PITTSBURGH -- Even by the Pirates' relatively drama-free standards, this could be a quiet spring in Bradenton, Fla.As players filter into the crowded Pirate City clubhouse this week, most will know where they stand heading into the season. Realistically, there aren't many jobs up for grabs.Still, there will be a
PITTSBURGH -- Even by the Pirates' relatively drama-free standards, this could be a quiet spring in Bradenton, Fla.
As players filter into the crowded Pirate City clubhouse this week, most will know where they stand heading into the season. Realistically, there aren't many jobs up for grabs.
Still, there will be a few races to watch. The Pirates need to fill out their bench. They must decide on their ideal bullpen configuration, and there are about a dozen candidates for the last spot. In the fourth part of our Spring Training series, let's look at the most interesting position battle: the infield.
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There are several moving parts at play in this competition, and they all fall into place the moment Jung Ho Kang is ready to return. When healthy, Kang will be the third baseman and Josh Harrison will play second. That was easy, wasn't it?
At this point, all signs point to Kang rejoining the Pirates in April, probably later in the month. His recovery from a fractured tibial plateau and torn lateral meniscus has gone well, but Pittsburgh will remain quietly optimistic until he's back on the field.
While he's out, the Pirates may choose to slide Harrison -- named the full-time second baseman after the Neil Walker trade -- back to third base. That creates an opening at second, and there are a few candidates.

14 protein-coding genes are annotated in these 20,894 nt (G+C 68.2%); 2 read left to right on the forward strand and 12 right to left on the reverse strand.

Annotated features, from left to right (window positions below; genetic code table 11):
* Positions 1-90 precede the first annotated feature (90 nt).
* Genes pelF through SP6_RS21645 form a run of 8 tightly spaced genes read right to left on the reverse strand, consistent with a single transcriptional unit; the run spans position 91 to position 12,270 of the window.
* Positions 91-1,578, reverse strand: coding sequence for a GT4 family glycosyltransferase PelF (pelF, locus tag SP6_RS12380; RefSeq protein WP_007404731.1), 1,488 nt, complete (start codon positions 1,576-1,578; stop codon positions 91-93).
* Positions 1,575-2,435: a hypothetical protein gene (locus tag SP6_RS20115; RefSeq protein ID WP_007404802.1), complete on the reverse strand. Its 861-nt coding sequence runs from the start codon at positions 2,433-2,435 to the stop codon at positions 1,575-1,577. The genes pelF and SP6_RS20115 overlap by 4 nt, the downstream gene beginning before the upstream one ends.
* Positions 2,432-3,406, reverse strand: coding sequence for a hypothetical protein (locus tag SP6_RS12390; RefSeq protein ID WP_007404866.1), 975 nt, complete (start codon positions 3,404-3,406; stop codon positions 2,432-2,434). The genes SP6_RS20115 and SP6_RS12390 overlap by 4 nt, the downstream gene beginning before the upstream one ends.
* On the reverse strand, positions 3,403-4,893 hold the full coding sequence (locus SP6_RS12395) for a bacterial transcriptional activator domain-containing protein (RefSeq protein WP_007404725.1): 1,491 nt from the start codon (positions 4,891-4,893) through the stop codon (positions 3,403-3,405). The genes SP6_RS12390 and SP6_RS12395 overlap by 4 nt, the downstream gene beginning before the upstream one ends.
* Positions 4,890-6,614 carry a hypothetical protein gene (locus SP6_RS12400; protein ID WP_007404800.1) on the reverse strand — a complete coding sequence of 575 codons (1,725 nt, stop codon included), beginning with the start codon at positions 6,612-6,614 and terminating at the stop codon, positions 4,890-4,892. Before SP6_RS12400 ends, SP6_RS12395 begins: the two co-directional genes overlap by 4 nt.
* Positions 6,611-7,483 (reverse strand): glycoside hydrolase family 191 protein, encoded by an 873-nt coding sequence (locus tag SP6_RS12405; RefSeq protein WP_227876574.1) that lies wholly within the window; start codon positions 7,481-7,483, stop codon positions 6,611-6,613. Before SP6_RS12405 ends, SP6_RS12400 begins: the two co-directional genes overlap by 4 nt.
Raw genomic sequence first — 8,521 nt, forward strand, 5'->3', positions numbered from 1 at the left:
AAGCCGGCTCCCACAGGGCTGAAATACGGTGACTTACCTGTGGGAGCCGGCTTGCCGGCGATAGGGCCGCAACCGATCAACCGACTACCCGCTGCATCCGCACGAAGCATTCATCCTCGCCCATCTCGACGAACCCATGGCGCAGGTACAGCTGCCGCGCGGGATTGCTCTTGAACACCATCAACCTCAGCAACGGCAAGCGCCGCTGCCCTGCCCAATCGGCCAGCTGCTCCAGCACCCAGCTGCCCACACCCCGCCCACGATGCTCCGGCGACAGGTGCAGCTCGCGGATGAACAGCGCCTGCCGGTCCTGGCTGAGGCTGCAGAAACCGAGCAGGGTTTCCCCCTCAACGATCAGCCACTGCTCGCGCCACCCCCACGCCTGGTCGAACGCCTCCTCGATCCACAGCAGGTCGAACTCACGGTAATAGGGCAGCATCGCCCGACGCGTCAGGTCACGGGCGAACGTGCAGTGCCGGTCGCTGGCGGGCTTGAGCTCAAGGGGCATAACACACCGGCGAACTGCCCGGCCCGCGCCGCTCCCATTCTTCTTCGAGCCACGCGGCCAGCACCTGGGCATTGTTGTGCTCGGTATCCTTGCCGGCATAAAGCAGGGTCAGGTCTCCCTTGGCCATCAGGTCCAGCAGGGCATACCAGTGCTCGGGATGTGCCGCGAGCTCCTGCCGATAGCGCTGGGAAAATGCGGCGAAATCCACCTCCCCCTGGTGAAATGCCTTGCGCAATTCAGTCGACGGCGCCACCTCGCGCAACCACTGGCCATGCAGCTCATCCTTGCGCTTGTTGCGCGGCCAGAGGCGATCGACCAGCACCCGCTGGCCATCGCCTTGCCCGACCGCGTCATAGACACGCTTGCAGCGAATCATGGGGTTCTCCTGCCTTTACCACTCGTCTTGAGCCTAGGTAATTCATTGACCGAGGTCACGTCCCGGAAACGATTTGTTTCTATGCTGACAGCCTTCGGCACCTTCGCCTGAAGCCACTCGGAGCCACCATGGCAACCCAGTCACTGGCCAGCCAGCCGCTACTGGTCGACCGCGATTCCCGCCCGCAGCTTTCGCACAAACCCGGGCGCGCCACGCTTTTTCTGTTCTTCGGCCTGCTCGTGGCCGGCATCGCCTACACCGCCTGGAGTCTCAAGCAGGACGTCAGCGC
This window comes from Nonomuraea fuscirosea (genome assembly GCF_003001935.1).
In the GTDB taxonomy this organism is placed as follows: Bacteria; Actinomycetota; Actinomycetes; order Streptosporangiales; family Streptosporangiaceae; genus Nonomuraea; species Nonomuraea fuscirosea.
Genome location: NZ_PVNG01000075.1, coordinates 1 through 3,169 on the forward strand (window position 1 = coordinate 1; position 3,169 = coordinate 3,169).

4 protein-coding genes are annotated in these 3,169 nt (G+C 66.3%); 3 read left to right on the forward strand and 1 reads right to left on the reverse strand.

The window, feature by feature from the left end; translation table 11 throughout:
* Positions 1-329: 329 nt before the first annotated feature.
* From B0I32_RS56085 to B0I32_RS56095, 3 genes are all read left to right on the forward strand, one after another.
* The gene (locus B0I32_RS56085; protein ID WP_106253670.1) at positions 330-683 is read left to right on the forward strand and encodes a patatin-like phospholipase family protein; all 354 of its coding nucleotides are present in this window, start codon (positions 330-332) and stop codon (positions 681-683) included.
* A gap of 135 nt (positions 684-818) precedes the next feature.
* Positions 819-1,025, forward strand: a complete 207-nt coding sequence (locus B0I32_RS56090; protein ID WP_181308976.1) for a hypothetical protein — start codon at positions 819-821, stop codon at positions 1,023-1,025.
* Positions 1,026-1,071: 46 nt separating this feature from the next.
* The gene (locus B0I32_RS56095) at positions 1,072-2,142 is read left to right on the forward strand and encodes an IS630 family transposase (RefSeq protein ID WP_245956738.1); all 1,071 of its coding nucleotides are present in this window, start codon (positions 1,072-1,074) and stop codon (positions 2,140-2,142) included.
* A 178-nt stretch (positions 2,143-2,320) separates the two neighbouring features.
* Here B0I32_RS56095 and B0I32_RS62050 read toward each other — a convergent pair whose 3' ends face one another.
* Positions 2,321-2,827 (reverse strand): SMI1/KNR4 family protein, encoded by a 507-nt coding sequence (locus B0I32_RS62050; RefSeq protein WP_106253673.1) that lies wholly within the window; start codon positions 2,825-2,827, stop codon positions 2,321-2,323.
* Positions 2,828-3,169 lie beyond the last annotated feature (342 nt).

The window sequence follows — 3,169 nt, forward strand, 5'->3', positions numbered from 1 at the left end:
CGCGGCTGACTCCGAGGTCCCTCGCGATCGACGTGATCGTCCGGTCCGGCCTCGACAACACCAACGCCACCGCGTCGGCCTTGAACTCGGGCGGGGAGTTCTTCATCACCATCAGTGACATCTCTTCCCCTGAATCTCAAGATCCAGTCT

The most likely choice is Sean Rodriguez, the utility man who re-signed with the Pirates this offseason. He spent most of last year as a defensive insurance policy for first baseman Pedro Alvarez, but he's a natural middle infielder.
In eight big league seasons, Rodriguez has played 268 games (and 1,851 1/3 innings) at second base. He has started 202 games there, more than double his total at any other position.
But what if the Pirates want a more dynamic offensive player? Rodriguez posted a .701 OPS and hit 12 homers with the Rays in 2014, but those numbers dipped to .642 and four in '15. What if Pittsburgh would prefer to keep Rodriguez in a utility role?
In that case, the Pirates could turn to infield prospect Alen Hanson or non-roster invitee Cole Figueroa.
Hanson, a switch-hitter, had his best offensive season for Class A West Virginia in 2012. He hit .263/.313/.387 with 35 stolen bases in Triple-A last year, the first full season he's played more second base than shortstop.
General manager Neal Huntington has spoken highly of Figueroa on several occasions. The 28-year-old infielder has 25 games of Major League experience, but he's spent parts of four seasons in Triple-A.
Figueroa is a .287 hitter with a .730 OPS in Triple-A. He doesn't hit for a lot of power or run quite like Hanson, but he has consistently walked more than he's struck out -- a trait the Pirates value in their keep-the-line-moving offense.
So, who will line up at the keystone come Opening Day? Stay tuned over the next month and a half. It could be Rodriguez, Hanson, Figueroa or perhaps even Harrison.
Pitchers and catchers report
Full squad reports
First Spring Training game
Away vs. Tigers, March 1 at 1:05 p.m. ET
Home vs. Cardinals, April 3 at 1:05 p.m. ET
Adam Berry is a reporter for MLB.com. Follow him on Twitter at @adamdberry.